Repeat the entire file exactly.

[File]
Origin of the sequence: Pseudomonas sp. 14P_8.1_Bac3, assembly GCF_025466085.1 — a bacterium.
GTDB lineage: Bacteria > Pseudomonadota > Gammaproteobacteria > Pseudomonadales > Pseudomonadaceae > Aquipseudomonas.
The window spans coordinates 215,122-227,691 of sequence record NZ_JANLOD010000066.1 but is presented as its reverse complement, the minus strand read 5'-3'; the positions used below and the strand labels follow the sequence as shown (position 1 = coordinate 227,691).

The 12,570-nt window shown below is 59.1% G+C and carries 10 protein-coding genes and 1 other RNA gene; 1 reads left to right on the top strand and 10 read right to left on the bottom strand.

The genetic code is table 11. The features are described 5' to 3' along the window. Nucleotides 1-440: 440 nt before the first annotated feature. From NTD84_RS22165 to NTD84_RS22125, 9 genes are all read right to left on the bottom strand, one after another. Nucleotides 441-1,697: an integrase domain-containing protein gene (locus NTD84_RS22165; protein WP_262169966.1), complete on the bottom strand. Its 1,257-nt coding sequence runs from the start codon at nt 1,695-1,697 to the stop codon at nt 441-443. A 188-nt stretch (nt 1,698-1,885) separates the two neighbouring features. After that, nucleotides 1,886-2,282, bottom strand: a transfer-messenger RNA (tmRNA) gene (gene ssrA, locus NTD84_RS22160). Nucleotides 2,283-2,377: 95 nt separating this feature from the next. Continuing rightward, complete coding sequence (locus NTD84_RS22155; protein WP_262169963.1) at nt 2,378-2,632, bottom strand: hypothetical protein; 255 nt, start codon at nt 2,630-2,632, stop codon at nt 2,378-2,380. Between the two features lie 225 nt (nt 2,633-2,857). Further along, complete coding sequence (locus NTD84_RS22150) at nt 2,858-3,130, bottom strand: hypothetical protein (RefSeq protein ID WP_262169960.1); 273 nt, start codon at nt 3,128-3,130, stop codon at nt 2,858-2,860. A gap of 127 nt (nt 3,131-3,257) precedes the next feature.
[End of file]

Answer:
Origin of the sequence: Pseudomonas sp. 14P_8.1_Bac3, assembly GCF_025466085.1 — a bacterium.
GTDB lineage: Bacteria > Pseudomonadota > Gammaproteobacteria > Pseudomonadales > Pseudomonadaceae > Aquipseudomonas.
The window spans coordinates 215,122-227,691 of sequence record NZ_JANLOD010000066.1 but is presented as its reverse complement, the minus strand read 5'-3'; the positions used below and the strand labels follow the sequence as shown (position 1 = coordinate 227,691).

The 12,570-nt window shown below is 59.1% G+C and carries 10 protein-coding genes and 1 other RNA gene; 1 reads left to right on the top strand and 10 read right to left on the bottom strand.

The genetic code is table 11. The features are described 5' to 3' along the window. Nucleotides 1-440: 440 nt before the first annotated feature. From NTD84_RS22165 to NTD84_RS22125, 9 genes are all read right to left on the bottom strand, one after another. Nucleotides 441-1,697: an integrase domain-containing protein gene (locus NTD84_RS22165; protein WP_262169966.1), complete on the bottom strand. Its 1,257-nt coding sequence runs from the start codon at nt 1,695-1,697 to the stop codon at nt 441-443. A 188-nt stretch (nt 1,698-1,885) separates the two neighbouring features. After that, nucleotides 1,886-2,282, bottom strand: a transfer-messenger RNA (tmRNA) gene (gene ssrA, locus NTD84_RS22160). Nucleotides 2,283-2,377: 95 nt separating this feature from the next. Continuing rightward, complete coding sequence (locus NTD84_RS22155; protein WP_262169963.1) at nt 2,378-2,632, bottom strand: hypothetical protein; 255 nt, start codon at nt 2,630-2,632, stop codon at nt 2,378-2,380. Between the two features lie 225 nt (nt 2,633-2,857). Further along, complete coding sequence (locus NTD84_RS22150) at nt 2,858-3,130, bottom strand: hypothetical protein (RefSeq protein ID WP_262169960.1); 273 nt, start codon at nt 3,128-3,130, stop codon at nt 2,858-2,860. A gap of 127 nt (nt 3,131-3,257) precedes the next feature.